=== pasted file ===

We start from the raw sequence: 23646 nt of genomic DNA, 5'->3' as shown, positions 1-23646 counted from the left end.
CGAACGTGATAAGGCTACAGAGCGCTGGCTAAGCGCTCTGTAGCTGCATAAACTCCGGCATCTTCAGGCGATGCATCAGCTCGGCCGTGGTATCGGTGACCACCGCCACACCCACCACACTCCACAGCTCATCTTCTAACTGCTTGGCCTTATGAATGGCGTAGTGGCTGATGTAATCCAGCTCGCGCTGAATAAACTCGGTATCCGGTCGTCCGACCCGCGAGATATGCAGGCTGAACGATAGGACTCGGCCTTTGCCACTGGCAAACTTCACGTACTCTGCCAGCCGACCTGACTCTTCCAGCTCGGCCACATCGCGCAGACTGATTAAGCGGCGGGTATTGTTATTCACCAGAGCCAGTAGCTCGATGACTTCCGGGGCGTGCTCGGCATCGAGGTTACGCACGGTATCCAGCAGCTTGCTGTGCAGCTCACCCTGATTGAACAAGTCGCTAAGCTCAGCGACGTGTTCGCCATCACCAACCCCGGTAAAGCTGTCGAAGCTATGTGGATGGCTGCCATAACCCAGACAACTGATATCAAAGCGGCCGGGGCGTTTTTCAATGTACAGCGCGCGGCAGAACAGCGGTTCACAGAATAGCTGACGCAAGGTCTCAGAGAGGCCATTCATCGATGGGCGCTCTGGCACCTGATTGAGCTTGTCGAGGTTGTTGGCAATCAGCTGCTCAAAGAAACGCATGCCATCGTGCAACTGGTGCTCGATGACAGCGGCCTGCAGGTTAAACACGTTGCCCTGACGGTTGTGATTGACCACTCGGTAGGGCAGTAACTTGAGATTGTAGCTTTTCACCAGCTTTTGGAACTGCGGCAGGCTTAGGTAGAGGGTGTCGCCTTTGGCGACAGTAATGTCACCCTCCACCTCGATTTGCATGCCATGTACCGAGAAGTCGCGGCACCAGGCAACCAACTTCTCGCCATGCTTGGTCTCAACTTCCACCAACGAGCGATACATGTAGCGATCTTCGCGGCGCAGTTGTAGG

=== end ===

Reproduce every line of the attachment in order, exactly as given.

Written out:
We start from the raw sequence: 23646 nt of genomic DNA, 5'->3' as shown, positions 1-23646 counted from the left end.
CGAACGTGATAAGGCTACAGAGCGCTGGCTAAGCGCTCTGTAGCTGCATAAACTCCGGCATCTTCAGGCGATGCATCAGCTCGGCCGTGGTATCGGTGACCACCGCCACACCCACCACACTCCACAGCTCATCTTCTAACTGCTTGGCCTTATGAATGGCGTAGTGGCTGATGTAATCCAGCTCGCGCTGAATAAACTCGGTATCCGGTCGTCCGACCCGCGAGATATGCAGGCTGAACGATAGGACTCGGCCTTTGCCACTGGCAAACTTCACGTACTCTGCCAGCCGACCTGACTCTTCCAGCTCGGCCACATCGCGCAGACTGATTAAGCGGCGGGTATTGTTATTCACCAGAGCCAGTAGCTCGATGACTTCCGGGGCGTGCTCGGCATCGAGGTTACGCACGGTATCCAGCAGCTTGCTGTGCAGCTCACCCTGATTGAACAAGTCGCTAAGCTCAGCGACGTGTTCGCCATCACCAACCCCGGTAAAGCTGTCGAAGCTATGTGGATGGCTGCCATAACCCAGACAACTGATATCAAAGCGGCCGGGGCGTTTTTCAATGTACAGCGCGCGGCAGAACAGCGGTTCACAGAATAGCTGACGCAAGGTCTCAGAGAGGCCATTCATCGATGGGCGCTCTGGCACCTGATTGAGCTTGTCGAGGTTGTTGGCAATCAGCTGCTCAAAGAAACGCATGCCATCGTGCAACTGGTGCTCGATGACAGCGGCCTGCAGGTTAAACACGTTGCCCTGACGGTTGTGATTGACCACTCGGTAGGGCAGTAACTTGAGATTGTAGCTTTTCACCAGCTTTTGGAACTGCGGCAGGCTTAGGTAGAGGGTGTCGCCTTTGGCGACAGTAATGTCACCCTCCACCTCGATTTGCATGCCATGTACCGAGAAGTCGCGGCACCAGGCAACCAACTTCTCGCCATGCTTGGTCTCAACTTCCACCAACGAGCGATACATGTAGCGATCTTCGCGGCGCAGTTGTAGG